Planning a robotic milking system

The planning and investment needed to transition to an automated milking system may seem overwhelming, but there is plenty of advice available to those thinking of making the switch.

Robotic Milking
Robotic set up 2048 1024 px - ForFarmers UK

Bas van Santen, Robotic Product Manager for ForFarmers advises farmers to start by considering their own goals. “Farmers are driven by different goals whether they want to focus on overall production, Return on Investment, reaching cows’ genetic potential or profit,” he says. “Knowing what your goals are for your business and an automated milking system in particular will influence other elements of the planning process.”

Visiting as many robotic units as possible should be stage two. “See different layouts in action and ask as many questions as possible,” he advises. “Find out as much as you can about their system and why they made certain decisions. Ask what has and hasn’t gone well and what they would do differently if they did it again.”

Cow flow through the building needs careful thought and planning. “An automated milking system should be based around the principle of free cow traffic, where the cow has the freedom to choose when she eats, drinks, rests or is milked, with minimal interference from people or gates.”

To make that possible there needs to be more than enough space at the feed fence and in and around water troughs and the robots themselves. Cows need 4-5kg of water per kg of milk they produce, so access to water troughs is just as important as feed space.

“Think about hierarchy within the herd too. More submissive cows will need space to get in and away from the robot if they are to be able to move freely away from more dominant cows. Avoid any dead ends in the building.”

Labour flow is also an important consideration. Consider how the workforce will enter the building and move around the building when performing daily or regular tasks. “If you have robots at opposite ends of the shed your employees will spend a lot of time walking between them to do routine checks or cleaning.”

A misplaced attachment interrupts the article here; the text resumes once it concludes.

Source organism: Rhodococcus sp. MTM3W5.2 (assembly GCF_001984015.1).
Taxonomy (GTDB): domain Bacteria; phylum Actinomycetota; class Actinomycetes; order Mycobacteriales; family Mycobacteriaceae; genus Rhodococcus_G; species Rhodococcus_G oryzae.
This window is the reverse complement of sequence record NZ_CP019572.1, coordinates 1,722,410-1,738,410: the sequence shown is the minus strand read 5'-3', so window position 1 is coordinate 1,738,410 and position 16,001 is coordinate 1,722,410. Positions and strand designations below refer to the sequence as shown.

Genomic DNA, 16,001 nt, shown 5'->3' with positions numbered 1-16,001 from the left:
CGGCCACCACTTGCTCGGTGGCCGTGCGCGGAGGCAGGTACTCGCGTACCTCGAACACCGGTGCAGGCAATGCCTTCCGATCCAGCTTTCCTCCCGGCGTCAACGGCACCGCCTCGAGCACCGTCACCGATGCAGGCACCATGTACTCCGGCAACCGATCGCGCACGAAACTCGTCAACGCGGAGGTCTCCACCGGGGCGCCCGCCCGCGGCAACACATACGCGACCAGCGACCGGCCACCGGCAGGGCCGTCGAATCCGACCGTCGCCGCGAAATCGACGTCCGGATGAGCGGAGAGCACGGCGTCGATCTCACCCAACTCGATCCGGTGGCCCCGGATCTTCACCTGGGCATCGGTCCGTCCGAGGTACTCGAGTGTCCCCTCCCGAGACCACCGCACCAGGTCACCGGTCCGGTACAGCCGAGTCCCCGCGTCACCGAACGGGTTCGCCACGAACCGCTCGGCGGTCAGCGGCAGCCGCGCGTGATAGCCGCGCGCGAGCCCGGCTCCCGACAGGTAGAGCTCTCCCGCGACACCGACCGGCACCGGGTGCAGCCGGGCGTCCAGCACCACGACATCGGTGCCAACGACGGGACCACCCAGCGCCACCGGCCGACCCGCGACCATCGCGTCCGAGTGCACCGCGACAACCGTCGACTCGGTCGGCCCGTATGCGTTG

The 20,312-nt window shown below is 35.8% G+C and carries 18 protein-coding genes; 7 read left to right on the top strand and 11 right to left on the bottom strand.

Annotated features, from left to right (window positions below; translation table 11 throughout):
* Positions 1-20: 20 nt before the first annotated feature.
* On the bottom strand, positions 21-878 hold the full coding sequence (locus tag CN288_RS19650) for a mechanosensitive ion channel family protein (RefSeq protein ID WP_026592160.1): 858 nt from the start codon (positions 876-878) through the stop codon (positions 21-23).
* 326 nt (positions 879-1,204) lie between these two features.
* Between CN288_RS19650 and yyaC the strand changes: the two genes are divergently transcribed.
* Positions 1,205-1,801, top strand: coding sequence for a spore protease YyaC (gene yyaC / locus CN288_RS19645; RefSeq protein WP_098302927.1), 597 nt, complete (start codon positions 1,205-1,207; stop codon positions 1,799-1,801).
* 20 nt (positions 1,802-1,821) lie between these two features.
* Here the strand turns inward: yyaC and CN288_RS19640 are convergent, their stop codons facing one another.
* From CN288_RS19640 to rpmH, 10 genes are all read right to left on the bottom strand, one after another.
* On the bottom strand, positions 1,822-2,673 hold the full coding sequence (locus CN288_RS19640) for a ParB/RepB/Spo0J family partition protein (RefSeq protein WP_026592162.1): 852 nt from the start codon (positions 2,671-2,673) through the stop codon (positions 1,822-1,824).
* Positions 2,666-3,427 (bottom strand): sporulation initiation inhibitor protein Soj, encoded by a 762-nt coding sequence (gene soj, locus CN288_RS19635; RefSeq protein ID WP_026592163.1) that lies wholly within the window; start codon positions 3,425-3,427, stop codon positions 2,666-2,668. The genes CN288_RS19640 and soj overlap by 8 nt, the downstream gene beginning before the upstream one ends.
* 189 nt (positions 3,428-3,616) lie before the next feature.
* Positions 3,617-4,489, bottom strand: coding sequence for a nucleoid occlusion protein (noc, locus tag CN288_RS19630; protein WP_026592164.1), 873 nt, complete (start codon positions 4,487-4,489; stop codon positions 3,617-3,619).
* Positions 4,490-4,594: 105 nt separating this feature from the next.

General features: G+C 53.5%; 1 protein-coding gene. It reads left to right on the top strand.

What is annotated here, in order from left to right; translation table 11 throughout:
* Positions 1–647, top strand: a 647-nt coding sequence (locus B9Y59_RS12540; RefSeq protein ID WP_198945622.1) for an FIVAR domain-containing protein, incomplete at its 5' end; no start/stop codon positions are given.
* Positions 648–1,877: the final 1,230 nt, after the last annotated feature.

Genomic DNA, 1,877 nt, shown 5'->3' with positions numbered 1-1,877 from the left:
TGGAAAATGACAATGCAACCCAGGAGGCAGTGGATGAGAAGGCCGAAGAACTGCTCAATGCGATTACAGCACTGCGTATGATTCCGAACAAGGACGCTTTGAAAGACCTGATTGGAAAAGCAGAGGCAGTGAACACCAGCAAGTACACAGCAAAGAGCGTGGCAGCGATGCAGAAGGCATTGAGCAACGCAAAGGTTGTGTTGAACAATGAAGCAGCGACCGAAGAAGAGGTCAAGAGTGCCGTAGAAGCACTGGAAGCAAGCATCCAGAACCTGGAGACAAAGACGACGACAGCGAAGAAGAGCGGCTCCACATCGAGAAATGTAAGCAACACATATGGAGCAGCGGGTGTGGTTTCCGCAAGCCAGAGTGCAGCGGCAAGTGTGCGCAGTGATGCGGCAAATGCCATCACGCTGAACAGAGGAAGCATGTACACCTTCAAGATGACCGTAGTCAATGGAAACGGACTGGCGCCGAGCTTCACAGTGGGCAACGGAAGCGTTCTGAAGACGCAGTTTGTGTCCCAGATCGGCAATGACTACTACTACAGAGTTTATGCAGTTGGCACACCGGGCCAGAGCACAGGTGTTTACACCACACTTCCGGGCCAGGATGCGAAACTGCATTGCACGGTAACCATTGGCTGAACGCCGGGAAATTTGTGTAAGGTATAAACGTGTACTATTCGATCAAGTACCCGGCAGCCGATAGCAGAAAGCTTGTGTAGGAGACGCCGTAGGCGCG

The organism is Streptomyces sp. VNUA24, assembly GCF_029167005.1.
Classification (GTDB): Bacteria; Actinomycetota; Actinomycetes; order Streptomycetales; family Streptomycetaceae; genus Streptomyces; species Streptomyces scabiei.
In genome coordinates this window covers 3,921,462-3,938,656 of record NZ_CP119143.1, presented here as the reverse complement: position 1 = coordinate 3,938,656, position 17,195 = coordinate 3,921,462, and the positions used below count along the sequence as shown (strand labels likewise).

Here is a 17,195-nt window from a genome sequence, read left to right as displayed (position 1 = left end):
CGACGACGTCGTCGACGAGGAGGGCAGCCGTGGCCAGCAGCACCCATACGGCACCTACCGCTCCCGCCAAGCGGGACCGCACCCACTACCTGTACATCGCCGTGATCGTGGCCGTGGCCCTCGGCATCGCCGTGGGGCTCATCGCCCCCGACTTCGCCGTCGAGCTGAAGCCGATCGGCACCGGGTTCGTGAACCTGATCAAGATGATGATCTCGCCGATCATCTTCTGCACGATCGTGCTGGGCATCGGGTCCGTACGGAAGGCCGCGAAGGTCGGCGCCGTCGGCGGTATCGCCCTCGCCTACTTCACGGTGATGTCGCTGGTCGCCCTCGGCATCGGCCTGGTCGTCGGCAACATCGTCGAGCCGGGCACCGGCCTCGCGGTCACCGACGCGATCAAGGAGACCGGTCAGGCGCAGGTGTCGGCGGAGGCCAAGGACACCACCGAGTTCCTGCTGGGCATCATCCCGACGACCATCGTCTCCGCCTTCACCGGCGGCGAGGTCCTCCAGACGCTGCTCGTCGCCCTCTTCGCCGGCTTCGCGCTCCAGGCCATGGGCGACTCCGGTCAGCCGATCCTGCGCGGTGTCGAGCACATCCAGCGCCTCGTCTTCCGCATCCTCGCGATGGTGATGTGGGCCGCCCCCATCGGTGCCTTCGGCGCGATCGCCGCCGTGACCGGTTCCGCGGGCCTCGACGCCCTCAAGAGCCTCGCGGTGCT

Robots cost the same to run regardless of how much milk they are responsible for. Therefore once a system is up and running it is essential to make optimum use of the robot data to make sure everything runs as efficiently as possible. Data can play a key role in improving feed efficiencies too. “The ForFarmers OptiRobot system gives us access to a vast amount of useable data to help you fine tune your system and optimise the milk from the machine.

“It allows our experts to analyse data from six different robot manufacturers. We can look at each stage of lactation to find areas for improvement and identify any pitfalls in your system and where improvements can be made to help you reach your goals.

“We have significant experience to support our view that data holds the key to optimising the performance of robots and maximising the productive potential of the milking herd.”

Bas and customer

Investing in robotics unlocks a new world of improved yield, better feed efficiencies and an improved work life balance too. “But of course it’s not just a question of buying the machines and installing them, it’s a much longer process but the rewards can be enormous if the right decisions are made,” concludes Bas. “Therefore, having the support of experts to advise and support you through the transition and beyond is absolutely vital.”

Get in touch with our robotic specialists

Contact our dedicated team of specialists for advice and how we can help your business.

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